The GBA p.G85E mutation in Korean patients with non-neuronopathic Gaucher disease: founder and neuroprotective effects
Orphanet Journal of Rare Diseases volume 15, Article number: 318 (2020)
Gaucher disease (GD) is caused by a deficiency of β-glucocerebrosidase, encoded by GBA. Haplotype analyses previously demonstrated founder effects for particular GBA mutations in Ashkenazi Jewish and French-Canadian populations. This study aimed to investigate the clinical characteristics and mutation spectrum of GBA in Korean GD patients and to identify founder effect of GBA p.G85E in non-neuronopathic GD patients.
The study cohort included 62 GD patients from 58 unrelated families. Among them, 18 patients from 17 families harbored the p.G85E mutation. Haplotype analysis was performed for 9 probands and their parents for whom DNA samples were available. In 58 unrelated probands, the GBA mutation p.L483P was the most common (30/116 alleles, 26%), followed by p.G85E (16%), p.F252I (13%), and p.R296Q (9%). The median age at diagnosis of the 18 patients harboring the p.G85E mutation was 3.8 (range 1.2–57) years. No patients developed neurological symptoms during follow-up periods of 2.2–20.3 (median 13.9) years. The size of the shared haplotype containing GBA p.G85E was 732 kbp, leading to an estimated age of 3075 years.
The GBA p.G85E mutation, which appears to be neuroprotective despite producing distinctive visceromegaly and skeletal symptoms, exhibited a potential founder effect in Korean GD patients.
Gaucher disease (GD [MIM: 230,800, 230,900, and 231,000]) is caused by the deficiency of β-glucocerebrosidase (GBA), encoded by GBA . Progressive glycolipid accumulation in the reticuloendothelial system leads to anemia, thrombocytopenia, hepatomegaly, splenomegaly, and skeletal manifestations, such as bone pain, avascular necrosis, and osteoporosis [1, 2]. GD is categorized into non-neuronopathic (type 1), acute neuronopathic (type 2), and chronic neuronopathic (type 3) types, in accordance with the degree of central nervous system involvement . Adult-onset Parkinsonism may occur in patients with type 1 GD [1, 2]. However, Parkinsonism is not considered as a feature of neuronopathic GD; rather, GBA mutations are one of the risk factors of Parkinsonism .
Mutation spectra differ among ethnicities [4, 5], and genotype–phenotype correlations have been noted in some mutations. According to the International Collaborative Gaucher Group’s Gaucher Registry (clinicaltrials.gov NCT00358943), ~ 94% of patients in Western countries are of the non-neuronopathic type, whereas half of the patients in Japan, Korea, and China are classified as the neuronopathic type . Common mutations including c.1226A > G (p.N409S), c.1448 T > C (p.L483P), c.115 + 1G > A (IVS2 + 1), and c.84dupG (p.L29Afs*18), account for 90% of all mutations in the Jewish population and 50% of all mutations in the non-Jewish populations [3, 6, 7]. Among these, the most prevalent mutation among Caucasians is p.N409S, which accounts for approximately 80% of mutations . GD patients harboring a p.N409S mutation even in one allele can be excluded from a diagnosis of neuronopathic GD (type 2 or 3) , suggesting that the mutation may exert a neuroprotective effect [3, 5,6,7]. However, the p.N409S mutation has been rarely identified among Asian GD patients, particularly among Japanese and Korean patients [4, 8, 9]. Instead, p.L483P and p.F252I mutations are more prevalent among Asian groups, where the homozygosity of these mutations is generally associated with neuronopathic GD [4, 9,10,11].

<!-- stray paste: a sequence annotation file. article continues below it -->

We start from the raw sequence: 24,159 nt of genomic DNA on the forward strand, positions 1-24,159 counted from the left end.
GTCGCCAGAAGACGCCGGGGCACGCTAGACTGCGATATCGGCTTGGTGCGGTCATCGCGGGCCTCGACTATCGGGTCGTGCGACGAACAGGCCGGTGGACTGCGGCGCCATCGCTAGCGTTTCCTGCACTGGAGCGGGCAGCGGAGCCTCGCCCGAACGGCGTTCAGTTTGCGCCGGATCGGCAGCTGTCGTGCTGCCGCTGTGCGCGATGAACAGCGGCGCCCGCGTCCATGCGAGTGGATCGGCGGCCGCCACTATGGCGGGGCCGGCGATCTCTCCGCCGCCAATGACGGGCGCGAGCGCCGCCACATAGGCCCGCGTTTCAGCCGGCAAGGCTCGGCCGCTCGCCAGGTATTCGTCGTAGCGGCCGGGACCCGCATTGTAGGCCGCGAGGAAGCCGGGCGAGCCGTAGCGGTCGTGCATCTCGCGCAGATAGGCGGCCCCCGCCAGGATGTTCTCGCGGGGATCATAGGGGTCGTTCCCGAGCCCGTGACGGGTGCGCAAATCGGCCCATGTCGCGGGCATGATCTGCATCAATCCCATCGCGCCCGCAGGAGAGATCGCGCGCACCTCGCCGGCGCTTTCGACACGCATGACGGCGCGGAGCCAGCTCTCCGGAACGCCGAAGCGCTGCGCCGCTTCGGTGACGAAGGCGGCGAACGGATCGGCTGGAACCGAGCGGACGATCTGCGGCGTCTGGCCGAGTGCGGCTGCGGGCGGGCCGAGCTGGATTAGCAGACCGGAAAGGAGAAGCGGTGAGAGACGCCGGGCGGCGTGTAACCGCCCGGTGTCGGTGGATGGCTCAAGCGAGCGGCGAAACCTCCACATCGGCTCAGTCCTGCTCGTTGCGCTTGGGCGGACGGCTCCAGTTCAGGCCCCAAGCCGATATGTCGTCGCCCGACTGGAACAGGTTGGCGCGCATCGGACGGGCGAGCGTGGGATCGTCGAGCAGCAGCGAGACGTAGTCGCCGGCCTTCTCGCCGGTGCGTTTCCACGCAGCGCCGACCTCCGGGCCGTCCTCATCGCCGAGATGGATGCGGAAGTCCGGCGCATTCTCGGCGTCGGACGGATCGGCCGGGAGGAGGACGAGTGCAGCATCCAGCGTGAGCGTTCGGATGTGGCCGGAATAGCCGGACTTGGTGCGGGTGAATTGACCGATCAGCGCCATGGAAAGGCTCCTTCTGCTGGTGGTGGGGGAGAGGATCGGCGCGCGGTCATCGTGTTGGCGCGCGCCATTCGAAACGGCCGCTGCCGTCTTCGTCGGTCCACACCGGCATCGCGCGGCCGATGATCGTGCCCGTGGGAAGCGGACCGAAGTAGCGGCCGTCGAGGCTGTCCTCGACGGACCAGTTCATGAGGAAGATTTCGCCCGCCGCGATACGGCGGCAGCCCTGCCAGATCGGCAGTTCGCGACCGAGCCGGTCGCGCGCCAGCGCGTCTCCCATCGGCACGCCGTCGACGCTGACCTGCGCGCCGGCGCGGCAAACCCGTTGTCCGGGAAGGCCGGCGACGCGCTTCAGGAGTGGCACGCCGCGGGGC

Interestingly, a few recurrent GBA mutations, including p.N409S in Ashkenazi Jewish and European communities , p.D448H in northern Swedish , p.W417G in French-Canadian , and p.G416S in Tabuleiro do Norte, Northeastern Brazilian  populations have been suggested as founder mutations.
The GBA p.G85E mutation has been identified in Asian populations, exclusively in Korea, China, and India [4, 9,10,11, 16]. Furthermore, the p.G85E mutation was found exclusively in non-neuronopathic GD patients [4, 9], suggesting a potential neuroprotective allele. This study aimed to investigate the clinical characteristics of GD patients carrying p.G85E mutation and mutation spectrum of GBA among Korean GD patients and to test for a founder effect for the GBA p.G85E mutation via haplotype analysis.
Mutation spectrum of Korean GD patients
Twenty-four different mutations, including 20 missense, one nonsense, one frameshift, one splicing, and recombinants, were identified in 62 patients from 58 unrelated families (Fig. 1a; Table 1). Among the 20 missense variants, 14 pathogenic mutations, and six likely-pathogenic variants (p.V230G, p.P240H, p.R316C, p.D354E, p.N425K, and p.I442T), classified according to American College of Medical Genetics guidelines, were identified.
Thirty-one patients from 30 families had neuronopathic GD, including 10 with type 2 (16%) and 21 with type 3 (34%) GD. Four common mutations identified among Korean GD patients were p.L483P (26%, 30/116 alleles), p.G85E (16%, 19/116 alleles), p.F252I (13%, 15/116 alleles), and p.R296Q (9%, 10/116 alleles).
p.L483P was the most prevalent mutation in the 30 unrelated neuronopathic GD patients, including two homozygous for p.L483P and 11 compound heterozygotes (25%, 15/60 alleles) (Fig. 1a). Sixteen different pathogenic mutations were identified in neuronopathic GD patients (Fig. 1b).
In 31 non-neuronopathic GD patients (50%) from 28 Korean families, 15 different pathogenic mutations were identified, with p.G85E being the most common (34%, 19/56 alleles) (Fig. 1a; Table 1). This mutation is classified as a pathogenic variant in Clinvar (https://www.ncbi.nlm.nih.gov/clinvar/variation/4296). The allele frequency of p.G85E was 0.000004 in the Genome Aggregation Database (https://gnomad.broadinstitute.org/).